In 2015, tens of thousands of marijuana plants have been quarantined in Colorado due to concerns they were doused with toxic chemicals. Protesters picket some Colorado dispensaries claiming consumer health is at risk. And business owners are claiming that if the status quo continues, crops worth hundreds of thousands of dollars could sicken and die.
The Environmental Protection Agency (EPA) is stepping in and offering a process by which pesticides could be approved for marijuana in states where medical or recreational marijuana is legal. By applying to register certain marijuana-related products as a “Special Local Need” as defined under section 24(c) of the Federal Insecticide, Fungicide and Rodenticide Act (FIFRA), the marijuana industry could have a comparatively swift and cheap way to obtain appropriate pest control options without running afoul of federal law.
“I think it is a very positive sign,” says Mitch Yergert, director of the Colorado Department of Agriculture (CDA)’s Division of Plant Industry, who received the letter from the EPA detailing the process on May 19. “It allows us to move forward in a very normal manner on pesticides for marijuana, just like any other crop. I think it is a huge step forward for the EPA, the industry and us.”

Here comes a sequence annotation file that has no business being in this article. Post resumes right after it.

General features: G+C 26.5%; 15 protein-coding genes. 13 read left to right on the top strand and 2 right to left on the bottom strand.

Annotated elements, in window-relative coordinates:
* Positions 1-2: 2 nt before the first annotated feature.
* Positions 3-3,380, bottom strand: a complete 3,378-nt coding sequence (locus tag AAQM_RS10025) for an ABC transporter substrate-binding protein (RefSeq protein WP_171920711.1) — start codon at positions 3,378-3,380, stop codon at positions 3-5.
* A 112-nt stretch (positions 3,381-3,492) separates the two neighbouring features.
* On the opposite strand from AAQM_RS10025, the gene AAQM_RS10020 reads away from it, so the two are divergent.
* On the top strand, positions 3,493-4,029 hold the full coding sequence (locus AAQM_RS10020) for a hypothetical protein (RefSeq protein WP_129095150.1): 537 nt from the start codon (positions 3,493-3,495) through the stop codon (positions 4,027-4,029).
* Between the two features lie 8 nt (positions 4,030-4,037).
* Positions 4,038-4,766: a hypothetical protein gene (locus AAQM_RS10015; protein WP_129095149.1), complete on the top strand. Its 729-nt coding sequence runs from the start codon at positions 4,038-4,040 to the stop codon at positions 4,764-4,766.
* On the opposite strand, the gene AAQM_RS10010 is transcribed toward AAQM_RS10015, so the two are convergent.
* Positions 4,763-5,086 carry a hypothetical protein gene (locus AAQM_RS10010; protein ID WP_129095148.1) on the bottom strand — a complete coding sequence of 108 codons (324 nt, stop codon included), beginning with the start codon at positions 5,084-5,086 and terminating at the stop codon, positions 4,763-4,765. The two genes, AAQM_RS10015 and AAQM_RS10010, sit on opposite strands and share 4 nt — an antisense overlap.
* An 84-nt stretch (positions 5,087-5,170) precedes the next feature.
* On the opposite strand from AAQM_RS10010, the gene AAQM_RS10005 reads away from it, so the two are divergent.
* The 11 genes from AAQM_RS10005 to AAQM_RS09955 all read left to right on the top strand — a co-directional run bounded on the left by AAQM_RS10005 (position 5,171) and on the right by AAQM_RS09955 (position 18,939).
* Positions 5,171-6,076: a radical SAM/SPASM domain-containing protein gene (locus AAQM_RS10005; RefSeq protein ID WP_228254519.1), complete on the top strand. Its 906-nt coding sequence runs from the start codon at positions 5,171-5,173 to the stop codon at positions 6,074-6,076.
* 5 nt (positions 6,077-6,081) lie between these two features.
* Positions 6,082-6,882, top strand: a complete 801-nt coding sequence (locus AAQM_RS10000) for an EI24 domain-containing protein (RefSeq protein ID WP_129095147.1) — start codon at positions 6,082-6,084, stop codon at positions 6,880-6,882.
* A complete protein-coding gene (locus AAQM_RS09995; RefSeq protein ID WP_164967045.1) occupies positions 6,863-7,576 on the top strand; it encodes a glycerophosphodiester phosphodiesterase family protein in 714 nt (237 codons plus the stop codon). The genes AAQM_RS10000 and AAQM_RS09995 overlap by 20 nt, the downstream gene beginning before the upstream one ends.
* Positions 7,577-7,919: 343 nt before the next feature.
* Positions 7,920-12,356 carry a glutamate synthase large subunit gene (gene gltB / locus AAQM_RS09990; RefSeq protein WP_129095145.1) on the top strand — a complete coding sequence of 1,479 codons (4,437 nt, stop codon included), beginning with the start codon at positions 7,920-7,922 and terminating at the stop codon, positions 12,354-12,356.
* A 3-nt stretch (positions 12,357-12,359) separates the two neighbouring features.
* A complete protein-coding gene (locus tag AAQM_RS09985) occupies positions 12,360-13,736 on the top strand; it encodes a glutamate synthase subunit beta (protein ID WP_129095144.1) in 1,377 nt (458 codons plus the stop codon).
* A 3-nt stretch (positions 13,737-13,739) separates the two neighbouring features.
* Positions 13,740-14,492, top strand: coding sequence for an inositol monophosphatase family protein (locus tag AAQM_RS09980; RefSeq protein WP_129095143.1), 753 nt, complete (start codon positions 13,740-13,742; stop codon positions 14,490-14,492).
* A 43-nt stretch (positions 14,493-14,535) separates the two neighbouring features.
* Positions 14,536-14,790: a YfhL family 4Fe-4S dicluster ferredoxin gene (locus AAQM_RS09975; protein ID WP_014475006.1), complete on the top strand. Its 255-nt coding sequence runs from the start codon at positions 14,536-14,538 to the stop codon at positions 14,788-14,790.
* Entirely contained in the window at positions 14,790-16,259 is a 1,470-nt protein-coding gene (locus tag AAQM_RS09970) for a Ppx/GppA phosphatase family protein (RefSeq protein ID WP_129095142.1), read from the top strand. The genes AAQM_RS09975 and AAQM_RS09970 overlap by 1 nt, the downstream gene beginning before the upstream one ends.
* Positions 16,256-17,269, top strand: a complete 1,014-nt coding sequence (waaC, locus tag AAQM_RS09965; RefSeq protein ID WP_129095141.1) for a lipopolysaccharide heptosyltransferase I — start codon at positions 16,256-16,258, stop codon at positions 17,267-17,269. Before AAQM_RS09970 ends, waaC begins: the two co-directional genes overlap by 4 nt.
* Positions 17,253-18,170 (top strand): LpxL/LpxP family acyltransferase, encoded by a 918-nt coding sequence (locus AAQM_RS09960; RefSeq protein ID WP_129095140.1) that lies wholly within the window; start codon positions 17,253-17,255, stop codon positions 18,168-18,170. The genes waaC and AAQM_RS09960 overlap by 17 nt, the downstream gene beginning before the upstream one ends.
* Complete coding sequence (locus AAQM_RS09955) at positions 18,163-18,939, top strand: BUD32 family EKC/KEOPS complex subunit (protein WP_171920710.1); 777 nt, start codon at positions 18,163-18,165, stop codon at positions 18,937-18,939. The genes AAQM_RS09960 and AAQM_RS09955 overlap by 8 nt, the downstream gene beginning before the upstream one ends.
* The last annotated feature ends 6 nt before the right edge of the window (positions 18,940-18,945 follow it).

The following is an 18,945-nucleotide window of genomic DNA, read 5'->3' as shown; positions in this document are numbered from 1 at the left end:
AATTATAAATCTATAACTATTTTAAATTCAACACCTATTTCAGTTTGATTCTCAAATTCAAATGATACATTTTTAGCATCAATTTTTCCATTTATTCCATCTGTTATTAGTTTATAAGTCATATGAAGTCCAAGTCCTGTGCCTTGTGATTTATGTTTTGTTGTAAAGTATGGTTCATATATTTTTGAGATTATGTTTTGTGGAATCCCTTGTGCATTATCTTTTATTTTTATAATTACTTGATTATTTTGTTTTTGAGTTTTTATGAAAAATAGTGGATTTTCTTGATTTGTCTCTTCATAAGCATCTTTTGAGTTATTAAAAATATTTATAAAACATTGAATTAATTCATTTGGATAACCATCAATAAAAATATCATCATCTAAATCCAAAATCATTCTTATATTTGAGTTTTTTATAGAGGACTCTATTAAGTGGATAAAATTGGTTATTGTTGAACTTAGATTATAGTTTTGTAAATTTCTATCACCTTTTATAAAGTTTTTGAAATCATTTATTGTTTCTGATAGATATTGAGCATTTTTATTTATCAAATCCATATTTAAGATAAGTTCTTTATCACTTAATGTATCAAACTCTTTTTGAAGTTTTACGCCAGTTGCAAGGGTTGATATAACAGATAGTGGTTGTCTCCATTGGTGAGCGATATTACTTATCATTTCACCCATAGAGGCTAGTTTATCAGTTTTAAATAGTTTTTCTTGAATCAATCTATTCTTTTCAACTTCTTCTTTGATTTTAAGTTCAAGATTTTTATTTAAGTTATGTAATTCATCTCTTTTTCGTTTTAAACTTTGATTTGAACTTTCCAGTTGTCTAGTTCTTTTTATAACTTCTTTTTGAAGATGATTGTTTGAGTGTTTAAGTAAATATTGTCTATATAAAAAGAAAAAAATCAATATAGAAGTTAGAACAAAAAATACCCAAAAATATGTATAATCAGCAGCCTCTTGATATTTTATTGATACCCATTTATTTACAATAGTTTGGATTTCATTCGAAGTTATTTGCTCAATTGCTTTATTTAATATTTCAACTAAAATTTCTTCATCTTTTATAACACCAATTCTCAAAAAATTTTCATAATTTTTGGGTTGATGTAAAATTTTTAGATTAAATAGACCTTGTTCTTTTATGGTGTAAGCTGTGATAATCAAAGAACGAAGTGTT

But until marijuana pesticides are thoroughly vetted and fully registered by the EPA as safe for use, the 24(c) process is a stopgap measure at best. It remains to be seen whether pesticide makers will be willing to wade into the marijuana industry and attempt to register any of their products for marijuana use under 24(c) – and, if they do, whether the EPA will ultimately sign off on those attempts.